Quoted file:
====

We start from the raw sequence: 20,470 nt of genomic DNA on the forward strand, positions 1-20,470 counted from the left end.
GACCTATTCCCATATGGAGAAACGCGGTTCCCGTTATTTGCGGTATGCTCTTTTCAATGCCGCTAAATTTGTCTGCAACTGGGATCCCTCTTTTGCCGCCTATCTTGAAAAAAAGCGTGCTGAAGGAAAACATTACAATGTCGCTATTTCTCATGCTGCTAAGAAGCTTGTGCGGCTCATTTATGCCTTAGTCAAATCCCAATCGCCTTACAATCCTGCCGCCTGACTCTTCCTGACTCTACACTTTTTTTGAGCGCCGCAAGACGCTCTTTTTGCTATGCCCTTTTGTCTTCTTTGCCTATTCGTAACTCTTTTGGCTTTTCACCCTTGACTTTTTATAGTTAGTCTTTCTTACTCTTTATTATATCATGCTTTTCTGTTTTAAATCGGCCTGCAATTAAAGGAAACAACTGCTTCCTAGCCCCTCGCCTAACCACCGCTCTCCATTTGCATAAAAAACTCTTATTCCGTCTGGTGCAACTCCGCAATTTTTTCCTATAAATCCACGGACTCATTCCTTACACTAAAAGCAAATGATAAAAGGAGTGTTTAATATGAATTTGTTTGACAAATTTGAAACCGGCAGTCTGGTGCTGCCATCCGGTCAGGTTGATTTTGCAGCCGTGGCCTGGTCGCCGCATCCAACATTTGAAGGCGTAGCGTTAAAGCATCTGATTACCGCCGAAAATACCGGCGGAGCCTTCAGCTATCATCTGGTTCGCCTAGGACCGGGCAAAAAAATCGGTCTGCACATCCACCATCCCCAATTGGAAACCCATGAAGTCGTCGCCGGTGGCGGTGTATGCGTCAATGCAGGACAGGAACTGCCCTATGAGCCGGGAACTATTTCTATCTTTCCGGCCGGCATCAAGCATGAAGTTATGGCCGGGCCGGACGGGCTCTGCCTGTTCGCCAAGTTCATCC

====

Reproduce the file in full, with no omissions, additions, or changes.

We start from the raw sequence: 20,470 nt of genomic DNA on the forward strand, positions 1-20,470 counted from the left end.
GACCTATTCCCATATGGAGAAACGCGGTTCCCGTTATTTGCGGTATGCTCTTTTCAATGCCGCTAAATTTGTCTGCAACTGGGATCCCTCTTTTGCCGCCTATCTTGAAAAAAAGCGTGCTGAAGGAAAACATTACAATGTCGCTATTTCTCATGCTGCTAAGAAGCTTGTGCGGCTCATTTATGCCTTAGTCAAATCCCAATCGCCTTACAATCCTGCCGCCTGACTCTTCCTGACTCTACACTTTTTTTGAGCGCCGCAAGACGCTCTTTTTGCTATGCCCTTTTGTCTTCTTTGCCTATTCGTAACTCTTTTGGCTTTTCACCCTTGACTTTTTATAGTTAGTCTTTCTTACTCTTTATTATATCATGCTTTTCTGTTTTAAATCGGCCTGCAATTAAAGGAAACAACTGCTTCCTAGCCCCTCGCCTAACCACCGCTCTCCATTTGCATAAAAAACTCTTATTCCGTCTGGTGCAACTCCGCAATTTTTTCCTATAAATCCACGGACTCATTCCTTACACTAAAAGCAAATGATAAAAGGAGTGTTTAATATGAATTTGTTTGACAAATTTGAAACCGGCAGTCTGGTGCTGCCATCCGGTCAGGTTGATTTTGCAGCCGTGGCCTGGTCGCCGCATCCAACATTTGAAGGCGTAGCGTTAAAGCATCTGATTACCGCCGAAAATACCGGCGGAGCCTTCAGCTATCATCTGGTTCGCCTAGGACCGGGCAAAAAAATCGGTCTGCACATCCACCATCCCCAATTGGAAACCCATGAAGTCGTCGCCGGTGGCGGTGTATGCGTCAATGCAGGACAGGAACTGCCCTATGAGCCGGGAACTATTTCTATCTTTCCGGCCGGCATCAAGCATGAAGTTATGGCCGGGCCGGACGGGCTCTGCCTGTTCGCCAAGTTCATCC